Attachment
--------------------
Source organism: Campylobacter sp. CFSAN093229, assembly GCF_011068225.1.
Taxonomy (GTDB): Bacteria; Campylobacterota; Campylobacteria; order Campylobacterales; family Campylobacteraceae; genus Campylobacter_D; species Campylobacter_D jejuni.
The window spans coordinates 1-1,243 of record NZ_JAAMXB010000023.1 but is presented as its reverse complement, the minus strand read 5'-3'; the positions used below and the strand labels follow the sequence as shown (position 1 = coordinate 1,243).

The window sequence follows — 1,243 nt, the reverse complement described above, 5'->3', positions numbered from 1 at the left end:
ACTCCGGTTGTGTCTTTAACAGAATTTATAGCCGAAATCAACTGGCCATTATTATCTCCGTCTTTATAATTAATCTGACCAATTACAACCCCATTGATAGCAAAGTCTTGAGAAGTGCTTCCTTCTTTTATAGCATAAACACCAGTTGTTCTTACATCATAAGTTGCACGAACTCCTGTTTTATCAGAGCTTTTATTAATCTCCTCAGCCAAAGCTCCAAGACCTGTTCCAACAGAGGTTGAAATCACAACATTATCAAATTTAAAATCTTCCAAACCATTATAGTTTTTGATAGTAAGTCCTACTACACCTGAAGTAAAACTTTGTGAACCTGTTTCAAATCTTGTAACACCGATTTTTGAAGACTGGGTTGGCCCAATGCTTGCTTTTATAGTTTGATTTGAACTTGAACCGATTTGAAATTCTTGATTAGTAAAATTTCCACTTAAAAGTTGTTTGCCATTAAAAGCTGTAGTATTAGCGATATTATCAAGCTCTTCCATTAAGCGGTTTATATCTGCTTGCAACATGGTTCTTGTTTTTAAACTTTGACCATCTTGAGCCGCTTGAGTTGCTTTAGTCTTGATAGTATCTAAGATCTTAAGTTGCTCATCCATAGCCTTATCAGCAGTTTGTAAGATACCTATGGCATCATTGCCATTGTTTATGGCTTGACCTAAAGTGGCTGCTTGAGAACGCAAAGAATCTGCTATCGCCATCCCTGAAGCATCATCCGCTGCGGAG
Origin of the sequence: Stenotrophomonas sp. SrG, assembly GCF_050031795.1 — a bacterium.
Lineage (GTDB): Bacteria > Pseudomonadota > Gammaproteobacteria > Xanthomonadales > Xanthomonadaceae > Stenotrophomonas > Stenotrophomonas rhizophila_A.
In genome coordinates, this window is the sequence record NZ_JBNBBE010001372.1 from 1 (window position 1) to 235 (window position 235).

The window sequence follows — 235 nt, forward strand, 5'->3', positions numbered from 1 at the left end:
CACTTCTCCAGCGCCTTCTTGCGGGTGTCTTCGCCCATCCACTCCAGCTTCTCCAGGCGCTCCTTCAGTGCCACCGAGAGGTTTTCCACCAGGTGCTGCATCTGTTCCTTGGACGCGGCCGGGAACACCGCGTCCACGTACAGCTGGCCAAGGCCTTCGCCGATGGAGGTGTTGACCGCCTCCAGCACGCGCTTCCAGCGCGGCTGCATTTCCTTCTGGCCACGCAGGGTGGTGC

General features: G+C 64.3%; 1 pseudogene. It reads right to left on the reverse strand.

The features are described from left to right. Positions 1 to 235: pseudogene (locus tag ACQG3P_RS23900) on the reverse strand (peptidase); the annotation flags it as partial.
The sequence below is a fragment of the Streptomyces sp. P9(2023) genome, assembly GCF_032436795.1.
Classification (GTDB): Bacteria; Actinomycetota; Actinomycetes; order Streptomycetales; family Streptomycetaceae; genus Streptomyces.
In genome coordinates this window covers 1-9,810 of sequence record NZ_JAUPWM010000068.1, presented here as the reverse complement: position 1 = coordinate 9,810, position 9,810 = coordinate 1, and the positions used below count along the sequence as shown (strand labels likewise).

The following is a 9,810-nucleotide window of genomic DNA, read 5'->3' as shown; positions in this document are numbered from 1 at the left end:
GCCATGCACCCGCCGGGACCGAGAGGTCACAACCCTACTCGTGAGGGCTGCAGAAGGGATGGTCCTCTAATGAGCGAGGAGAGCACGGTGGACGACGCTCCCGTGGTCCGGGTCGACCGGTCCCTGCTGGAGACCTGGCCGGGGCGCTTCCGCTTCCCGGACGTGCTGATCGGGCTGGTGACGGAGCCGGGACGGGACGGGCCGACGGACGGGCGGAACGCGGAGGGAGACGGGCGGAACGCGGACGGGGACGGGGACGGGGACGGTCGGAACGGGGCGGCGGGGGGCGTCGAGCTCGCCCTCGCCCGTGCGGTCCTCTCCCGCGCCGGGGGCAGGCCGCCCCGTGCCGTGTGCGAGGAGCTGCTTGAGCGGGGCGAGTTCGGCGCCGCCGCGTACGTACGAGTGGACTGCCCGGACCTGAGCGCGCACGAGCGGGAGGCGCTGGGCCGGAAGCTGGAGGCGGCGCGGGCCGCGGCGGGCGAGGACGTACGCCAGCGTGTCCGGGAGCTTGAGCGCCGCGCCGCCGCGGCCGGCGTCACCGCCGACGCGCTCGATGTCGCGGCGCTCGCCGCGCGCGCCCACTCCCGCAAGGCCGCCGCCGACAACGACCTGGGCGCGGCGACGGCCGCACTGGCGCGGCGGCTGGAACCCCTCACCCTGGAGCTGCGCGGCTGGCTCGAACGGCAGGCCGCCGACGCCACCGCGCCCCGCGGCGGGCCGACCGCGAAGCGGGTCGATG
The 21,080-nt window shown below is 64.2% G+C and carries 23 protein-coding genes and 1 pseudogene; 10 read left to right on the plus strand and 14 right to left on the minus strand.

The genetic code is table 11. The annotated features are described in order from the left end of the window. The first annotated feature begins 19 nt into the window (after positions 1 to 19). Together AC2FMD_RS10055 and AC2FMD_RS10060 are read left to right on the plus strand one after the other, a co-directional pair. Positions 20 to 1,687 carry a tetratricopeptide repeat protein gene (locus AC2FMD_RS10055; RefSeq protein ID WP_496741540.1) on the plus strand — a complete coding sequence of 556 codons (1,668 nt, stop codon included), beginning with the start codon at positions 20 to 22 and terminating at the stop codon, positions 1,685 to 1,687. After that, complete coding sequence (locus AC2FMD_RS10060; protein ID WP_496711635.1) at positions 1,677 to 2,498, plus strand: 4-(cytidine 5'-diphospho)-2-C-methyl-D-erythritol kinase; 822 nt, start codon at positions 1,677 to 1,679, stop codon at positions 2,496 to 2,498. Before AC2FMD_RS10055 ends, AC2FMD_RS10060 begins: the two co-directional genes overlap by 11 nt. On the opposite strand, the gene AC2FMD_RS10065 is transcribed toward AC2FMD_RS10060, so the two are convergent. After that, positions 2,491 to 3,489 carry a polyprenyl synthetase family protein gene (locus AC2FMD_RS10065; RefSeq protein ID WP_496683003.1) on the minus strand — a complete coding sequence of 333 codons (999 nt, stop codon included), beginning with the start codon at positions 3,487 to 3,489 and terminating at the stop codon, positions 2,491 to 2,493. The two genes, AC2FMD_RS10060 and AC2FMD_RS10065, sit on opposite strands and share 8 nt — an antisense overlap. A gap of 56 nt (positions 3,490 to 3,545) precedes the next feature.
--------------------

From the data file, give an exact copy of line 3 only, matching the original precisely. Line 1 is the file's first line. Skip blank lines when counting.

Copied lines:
The window spans coordinates 1-1,243 of record NZ_JAAMXB010000023.1 but is presented as its reverse complement, the minus strand read 5'-3'; the positions used below and the strand labels follow the sequence as shown (position 1 = coordinate 1,243).